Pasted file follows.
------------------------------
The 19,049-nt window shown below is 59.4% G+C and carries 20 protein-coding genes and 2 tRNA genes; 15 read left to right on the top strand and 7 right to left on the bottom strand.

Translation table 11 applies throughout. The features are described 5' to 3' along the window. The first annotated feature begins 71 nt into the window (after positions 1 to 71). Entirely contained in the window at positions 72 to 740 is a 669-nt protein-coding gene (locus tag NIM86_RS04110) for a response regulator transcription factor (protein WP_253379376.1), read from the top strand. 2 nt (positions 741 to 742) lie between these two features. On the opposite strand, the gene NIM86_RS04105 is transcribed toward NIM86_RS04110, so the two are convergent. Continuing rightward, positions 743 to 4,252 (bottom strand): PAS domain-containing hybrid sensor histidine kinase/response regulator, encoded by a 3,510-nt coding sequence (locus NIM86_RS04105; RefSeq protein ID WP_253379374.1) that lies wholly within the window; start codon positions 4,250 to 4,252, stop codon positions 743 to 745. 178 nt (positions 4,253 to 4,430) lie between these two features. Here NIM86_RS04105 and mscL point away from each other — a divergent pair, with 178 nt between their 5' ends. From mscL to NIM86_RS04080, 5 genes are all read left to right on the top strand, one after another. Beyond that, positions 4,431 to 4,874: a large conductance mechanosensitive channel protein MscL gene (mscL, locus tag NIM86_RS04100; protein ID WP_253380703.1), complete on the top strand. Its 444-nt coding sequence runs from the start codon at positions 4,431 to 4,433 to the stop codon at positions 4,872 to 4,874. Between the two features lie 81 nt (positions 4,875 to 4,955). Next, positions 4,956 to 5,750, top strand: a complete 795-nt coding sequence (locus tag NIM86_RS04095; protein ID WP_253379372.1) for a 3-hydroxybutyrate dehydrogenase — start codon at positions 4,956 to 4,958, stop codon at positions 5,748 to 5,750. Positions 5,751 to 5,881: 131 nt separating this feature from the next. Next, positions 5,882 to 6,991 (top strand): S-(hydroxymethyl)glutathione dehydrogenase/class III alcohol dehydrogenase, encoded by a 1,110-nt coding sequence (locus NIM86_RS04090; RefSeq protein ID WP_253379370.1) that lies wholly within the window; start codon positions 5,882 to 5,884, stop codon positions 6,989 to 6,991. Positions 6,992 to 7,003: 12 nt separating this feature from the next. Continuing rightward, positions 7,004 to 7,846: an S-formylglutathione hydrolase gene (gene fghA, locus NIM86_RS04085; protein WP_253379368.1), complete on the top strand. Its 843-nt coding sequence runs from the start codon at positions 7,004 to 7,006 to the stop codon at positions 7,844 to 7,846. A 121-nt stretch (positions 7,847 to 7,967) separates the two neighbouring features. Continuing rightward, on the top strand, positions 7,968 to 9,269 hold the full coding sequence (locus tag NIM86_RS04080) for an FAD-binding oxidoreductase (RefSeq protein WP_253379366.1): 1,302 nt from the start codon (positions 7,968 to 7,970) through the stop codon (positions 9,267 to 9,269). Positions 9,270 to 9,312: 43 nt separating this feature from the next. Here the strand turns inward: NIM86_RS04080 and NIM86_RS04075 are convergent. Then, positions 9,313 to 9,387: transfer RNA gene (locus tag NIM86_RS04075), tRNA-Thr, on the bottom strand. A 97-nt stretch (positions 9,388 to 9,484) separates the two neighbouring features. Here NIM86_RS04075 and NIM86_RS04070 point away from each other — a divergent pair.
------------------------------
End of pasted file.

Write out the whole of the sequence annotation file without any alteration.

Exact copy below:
The 19,049-nt window shown below is 59.4% G+C and carries 20 protein-coding genes and 2 tRNA genes; 15 read left to right on the top strand and 7 right to left on the bottom strand.

Translation table 11 applies throughout. The features are described 5' to 3' along the window. The first annotated feature begins 71 nt into the window (after positions 1 to 71). Entirely contained in the window at positions 72 to 740 is a 669-nt protein-coding gene (locus tag NIM86_RS04110) for a response regulator transcription factor (protein WP_253379376.1), read from the top strand. 2 nt (positions 741 to 742) lie between these two features. On the opposite strand, the gene NIM86_RS04105 is transcribed toward NIM86_RS04110, so the two are convergent. Continuing rightward, positions 743 to 4,252 (bottom strand): PAS domain-containing hybrid sensor histidine kinase/response regulator, encoded by a 3,510-nt coding sequence (locus NIM86_RS04105; RefSeq protein ID WP_253379374.1) that lies wholly within the window; start codon positions 4,250 to 4,252, stop codon positions 743 to 745. 178 nt (positions 4,253 to 4,430) lie between these two features. Here NIM86_RS04105 and mscL point away from each other — a divergent pair, with 178 nt between their 5' ends. From mscL to NIM86_RS04080, 5 genes are all read left to right on the top strand, one after another. Beyond that, positions 4,431 to 4,874: a large conductance mechanosensitive channel protein MscL gene (mscL, locus tag NIM86_RS04100; protein ID WP_253380703.1), complete on the top strand. Its 444-nt coding sequence runs from the start codon at positions 4,431 to 4,433 to the stop codon at positions 4,872 to 4,874. Between the two features lie 81 nt (positions 4,875 to 4,955). Next, positions 4,956 to 5,750, top strand: a complete 795-nt coding sequence (locus tag NIM86_RS04095; protein ID WP_253379372.1) for a 3-hydroxybutyrate dehydrogenase — start codon at positions 4,956 to 4,958, stop codon at positions 5,748 to 5,750. Positions 5,751 to 5,881: 131 nt separating this feature from the next. Next, positions 5,882 to 6,991 (top strand): S-(hydroxymethyl)glutathione dehydrogenase/class III alcohol dehydrogenase, encoded by a 1,110-nt coding sequence (locus NIM86_RS04090; RefSeq protein ID WP_253379370.1) that lies wholly within the window; start codon positions 5,882 to 5,884, stop codon positions 6,989 to 6,991. Positions 6,992 to 7,003: 12 nt separating this feature from the next. Continuing rightward, positions 7,004 to 7,846: an S-formylglutathione hydrolase gene (gene fghA, locus NIM86_RS04085; protein WP_253379368.1), complete on the top strand. Its 843-nt coding sequence runs from the start codon at positions 7,004 to 7,006 to the stop codon at positions 7,844 to 7,846. A 121-nt stretch (positions 7,847 to 7,967) separates the two neighbouring features. Continuing rightward, on the top strand, positions 7,968 to 9,269 hold the full coding sequence (locus tag NIM86_RS04080) for an FAD-binding oxidoreductase (RefSeq protein WP_253379366.1): 1,302 nt from the start codon (positions 7,968 to 7,970) through the stop codon (positions 9,267 to 9,269). Positions 9,270 to 9,312: 43 nt separating this feature from the next. Here the strand turns inward: NIM86_RS04080 and NIM86_RS04075 are convergent. Then, positions 9,313 to 9,387: transfer RNA gene (locus tag NIM86_RS04075), tRNA-Thr, on the bottom strand. A 97-nt stretch (positions 9,388 to 9,484) separates the two neighbouring features. Here NIM86_RS04075 and NIM86_RS04070 point away from each other — a divergent pair.